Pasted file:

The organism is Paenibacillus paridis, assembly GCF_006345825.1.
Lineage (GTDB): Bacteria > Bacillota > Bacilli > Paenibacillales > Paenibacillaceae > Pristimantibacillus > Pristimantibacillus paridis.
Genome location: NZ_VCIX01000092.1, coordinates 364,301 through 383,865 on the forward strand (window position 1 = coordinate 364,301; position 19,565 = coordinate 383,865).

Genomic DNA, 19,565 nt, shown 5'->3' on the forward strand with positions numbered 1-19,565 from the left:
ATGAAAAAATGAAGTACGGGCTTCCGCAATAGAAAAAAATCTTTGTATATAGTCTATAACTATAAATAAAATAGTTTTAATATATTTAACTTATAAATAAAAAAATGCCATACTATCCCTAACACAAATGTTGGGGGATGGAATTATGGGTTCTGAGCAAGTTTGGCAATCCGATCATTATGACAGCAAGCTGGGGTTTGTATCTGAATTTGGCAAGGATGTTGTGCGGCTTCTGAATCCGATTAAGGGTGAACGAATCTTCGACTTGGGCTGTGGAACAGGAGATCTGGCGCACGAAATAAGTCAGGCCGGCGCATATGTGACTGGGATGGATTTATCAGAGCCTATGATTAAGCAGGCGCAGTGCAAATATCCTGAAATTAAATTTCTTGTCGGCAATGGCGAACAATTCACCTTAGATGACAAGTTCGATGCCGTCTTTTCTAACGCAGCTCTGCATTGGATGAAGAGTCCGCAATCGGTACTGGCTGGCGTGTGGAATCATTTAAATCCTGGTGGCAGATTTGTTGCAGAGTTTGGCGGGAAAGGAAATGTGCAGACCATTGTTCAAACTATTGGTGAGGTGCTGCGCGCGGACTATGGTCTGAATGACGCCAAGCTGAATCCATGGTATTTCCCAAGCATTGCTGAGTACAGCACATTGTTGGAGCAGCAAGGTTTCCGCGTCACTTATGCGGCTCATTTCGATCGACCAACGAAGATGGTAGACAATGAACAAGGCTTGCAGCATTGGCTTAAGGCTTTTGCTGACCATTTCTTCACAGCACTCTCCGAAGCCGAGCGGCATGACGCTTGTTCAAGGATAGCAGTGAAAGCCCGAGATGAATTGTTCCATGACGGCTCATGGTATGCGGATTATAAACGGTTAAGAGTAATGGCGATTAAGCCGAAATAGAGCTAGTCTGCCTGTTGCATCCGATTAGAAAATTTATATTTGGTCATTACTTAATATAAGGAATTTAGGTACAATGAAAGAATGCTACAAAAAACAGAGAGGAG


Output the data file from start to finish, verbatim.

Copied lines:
The organism is Paenibacillus paridis, assembly GCF_006345825.1.
Lineage (GTDB): Bacteria > Bacillota > Bacilli > Paenibacillales > Paenibacillaceae > Pristimantibacillus > Pristimantibacillus paridis.
Genome location: NZ_VCIX01000092.1, coordinates 364,301 through 383,865 on the forward strand (window position 1 = coordinate 364,301; position 19,565 = coordinate 383,865).

Genomic DNA, 19,565 nt, shown 5'->3' on the forward strand with positions numbered 1-19,565 from the left:
ATGAAAAAATGAAGTACGGGCTTCCGCAATAGAAAAAAATCTTTGTATATAGTCTATAACTATAAATAAAATAGTTTTAATATATTTAACTTATAAATAAAAAAATGCCATACTATCCCTAACACAAATGTTGGGGGATGGAATTATGGGTTCTGAGCAAGTTTGGCAATCCGATCATTATGACAGCAAGCTGGGGTTTGTATCTGAATTTGGCAAGGATGTTGTGCGGCTTCTGAATCCGATTAAGGGTGAACGAATCTTCGACTTGGGCTGTGGAACAGGAGATCTGGCGCACGAAATAAGTCAGGCCGGCGCATATGTGACTGGGATGGATTTATCAGAGCCTATGATTAAGCAGGCGCAGTGCAAATATCCTGAAATTAAATTTCTTGTCGGCAATGGCGAACAATTCACCTTAGATGACAAGTTCGATGCCGTCTTTTCTAACGCAGCTCTGCATTGGATGAAGAGTCCGCAATCGGTACTGGCTGGCGTGTGGAATCATTTAAATCCTGGTGGCAGATTTGTTGCAGAGTTTGGCGGGAAAGGAAATGTGCAGACCATTGTTCAAACTATTGGTGAGGTGCTGCGCGCGGACTATGGTCTGAATGACGCCAAGCTGAATCCATGGTATTTCCCAAGCATTGCTGAGTACAGCACATTGTTGGAGCAGCAAGGTTTCCGCGTCACTTATGCGGCTCATTTCGATCGACCAACGAAGATGGTAGACAATGAACAAGGCTTGCAGCATTGGCTTAAGGCTTTTGCTGACCATTTCTTCACAGCACTCTCCGAAGCCGAGCGGCATGACGCTTGTTCAAGGATAGCAGTGAAAGCCCGAGATGAATTGTTCCATGACGGCTCATGGTATGCGGATTATAAACGGTTAAGAGTAATGGCGATTAAGCCGAAATAGAGCTAGTCTGCCTGTTGCATCCGATTAGAAAATTTATATTTGGTCATTACTTAATATAAGGAATTTAGGTACAATGAAAGAATGCTACAAAAAACAGAGAGGAG